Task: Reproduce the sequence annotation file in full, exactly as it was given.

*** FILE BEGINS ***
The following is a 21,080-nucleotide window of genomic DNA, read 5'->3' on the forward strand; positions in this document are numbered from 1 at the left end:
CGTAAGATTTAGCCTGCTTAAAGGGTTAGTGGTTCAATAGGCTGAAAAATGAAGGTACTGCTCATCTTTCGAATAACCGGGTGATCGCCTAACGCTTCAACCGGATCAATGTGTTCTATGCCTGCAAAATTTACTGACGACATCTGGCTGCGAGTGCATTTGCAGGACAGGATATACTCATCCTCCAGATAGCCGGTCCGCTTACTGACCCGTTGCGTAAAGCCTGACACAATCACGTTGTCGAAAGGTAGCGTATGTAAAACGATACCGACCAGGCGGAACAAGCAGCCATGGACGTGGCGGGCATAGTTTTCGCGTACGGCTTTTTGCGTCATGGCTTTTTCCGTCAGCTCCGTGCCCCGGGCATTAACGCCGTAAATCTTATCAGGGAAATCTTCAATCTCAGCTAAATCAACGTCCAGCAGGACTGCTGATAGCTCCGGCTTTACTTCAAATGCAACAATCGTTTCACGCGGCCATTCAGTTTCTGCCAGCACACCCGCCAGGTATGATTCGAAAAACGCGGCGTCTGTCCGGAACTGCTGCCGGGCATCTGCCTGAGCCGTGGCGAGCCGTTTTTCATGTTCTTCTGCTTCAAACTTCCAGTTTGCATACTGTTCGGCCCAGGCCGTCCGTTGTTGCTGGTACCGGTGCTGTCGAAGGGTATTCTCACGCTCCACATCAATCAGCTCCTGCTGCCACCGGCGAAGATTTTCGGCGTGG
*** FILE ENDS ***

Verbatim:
The following is a 21,080-nucleotide window of genomic DNA, read 5'->3' on the forward strand; positions in this document are numbered from 1 at the left end:
CGTAAGATTTAGCCTGCTTAAAGGGTTAGTGGTTCAATAGGCTGAAAAATGAAGGTACTGCTCATCTTTCGAATAACCGGGTGATCGCCTAACGCTTCAACCGGATCAATGTGTTCTATGCCTGCAAAATTTACTGACGACATCTGGCTGCGAGTGCATTTGCAGGACAGGATATACTCATCCTCCAGATAGCCGGTCCGCTTACTGACCCGTTGCGTAAAGCCTGACACAATCACGTTGTCGAAAGGTAGCGTATGTAAAACGATACCGACCAGGCGGAACAAGCAGCCATGGACGTGGCGGGCATAGTTTTCGCGTACGGCTTTTTGCGTCATGGCTTTTTCCGTCAGCTCCGTGCCCCGGGCATTAACGCCGTAAATCTTATCAGGGAAATCTTCAATCTCAGCTAAATCAACGTCCAGCAGGACTGCTGATAGCTCCGGCTTTACTTCAAATGCAACAATCGTTTCACGCGGCCATTCAGTTTCTGCCAGCACACCCGCCAGGTATGATTCGAAAAACGCGGCGTCTGTCCGGAACTGCTGCCGGGCATCTGCCTGAGCCGTGGCGAGCCGTTTTTCATGTTCTTCTGCTTCAAACTTCCAGTTTGCATACTGTTCGGCCCAGGCCGTCCGTTGTTGCTGGTACCGGTGCTGTCGAAGGGTATTCTCACGCTCCACATCAATCAGCTCCTGCTGCCACCGGCGAAGATTTTCGGCGTGG